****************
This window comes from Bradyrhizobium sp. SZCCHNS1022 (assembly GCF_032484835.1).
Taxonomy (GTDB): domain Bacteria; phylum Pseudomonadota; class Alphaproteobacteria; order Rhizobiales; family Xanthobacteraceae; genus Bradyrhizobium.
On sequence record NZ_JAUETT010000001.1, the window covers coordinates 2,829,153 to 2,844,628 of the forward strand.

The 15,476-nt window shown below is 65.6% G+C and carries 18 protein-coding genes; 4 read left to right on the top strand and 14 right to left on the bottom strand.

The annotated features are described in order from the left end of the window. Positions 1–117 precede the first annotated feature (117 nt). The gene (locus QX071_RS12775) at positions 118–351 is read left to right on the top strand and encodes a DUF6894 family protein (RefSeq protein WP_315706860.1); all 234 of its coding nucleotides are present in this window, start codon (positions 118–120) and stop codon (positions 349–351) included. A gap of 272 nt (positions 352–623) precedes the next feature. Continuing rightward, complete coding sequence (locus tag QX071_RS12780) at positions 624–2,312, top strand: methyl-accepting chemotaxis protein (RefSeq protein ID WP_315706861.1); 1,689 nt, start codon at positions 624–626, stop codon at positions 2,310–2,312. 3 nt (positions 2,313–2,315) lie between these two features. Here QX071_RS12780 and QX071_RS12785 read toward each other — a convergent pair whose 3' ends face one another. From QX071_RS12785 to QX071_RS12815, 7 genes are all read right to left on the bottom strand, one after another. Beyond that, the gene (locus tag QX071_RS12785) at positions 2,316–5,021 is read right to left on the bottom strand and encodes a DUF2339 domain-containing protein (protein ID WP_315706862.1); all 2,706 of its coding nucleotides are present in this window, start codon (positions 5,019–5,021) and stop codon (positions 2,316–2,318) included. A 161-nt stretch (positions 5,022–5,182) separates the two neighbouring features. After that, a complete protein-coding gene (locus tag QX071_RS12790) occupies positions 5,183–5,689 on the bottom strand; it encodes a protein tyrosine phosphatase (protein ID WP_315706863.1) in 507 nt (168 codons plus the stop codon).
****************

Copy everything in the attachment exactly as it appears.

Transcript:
This window comes from Bradyrhizobium sp. SZCCHNS1022 (assembly GCF_032484835.1).
Taxonomy (GTDB): domain Bacteria; phylum Pseudomonadota; class Alphaproteobacteria; order Rhizobiales; family Xanthobacteraceae; genus Bradyrhizobium.
On sequence record NZ_JAUETT010000001.1, the window covers coordinates 2,829,153 to 2,844,628 of the forward strand.

The 15,476-nt window shown below is 65.6% G+C and carries 18 protein-coding genes; 4 read left to right on the top strand and 14 right to left on the bottom strand.

The annotated features are described in order from the left end of the window. Positions 1–117 precede the first annotated feature (117 nt). The gene (locus QX071_RS12775) at positions 118–351 is read left to right on the top strand and encodes a DUF6894 family protein (RefSeq protein WP_315706860.1); all 234 of its coding nucleotides are present in this window, start codon (positions 118–120) and stop codon (positions 349–351) included. A gap of 272 nt (positions 352–623) precedes the next feature. Continuing rightward, complete coding sequence (locus tag QX071_RS12780) at positions 624–2,312, top strand: methyl-accepting chemotaxis protein (RefSeq protein ID WP_315706861.1); 1,689 nt, start codon at positions 624–626, stop codon at positions 2,310–2,312. 3 nt (positions 2,313–2,315) lie between these two features. Here QX071_RS12780 and QX071_RS12785 read toward each other — a convergent pair whose 3' ends face one another. From QX071_RS12785 to QX071_RS12815, 7 genes are all read right to left on the bottom strand, one after another. Beyond that, the gene (locus tag QX071_RS12785) at positions 2,316–5,021 is read right to left on the bottom strand and encodes a DUF2339 domain-containing protein (protein ID WP_315706862.1); all 2,706 of its coding nucleotides are present in this window, start codon (positions 5,019–5,021) and stop codon (positions 2,316–2,318) included. A 161-nt stretch (positions 5,022–5,182) separates the two neighbouring features. After that, a complete protein-coding gene (locus tag QX071_RS12790) occupies positions 5,183–5,689 on the bottom strand; it encodes a protein tyrosine phosphatase (protein ID WP_315706863.1) in 507 nt (168 codons plus the stop codon).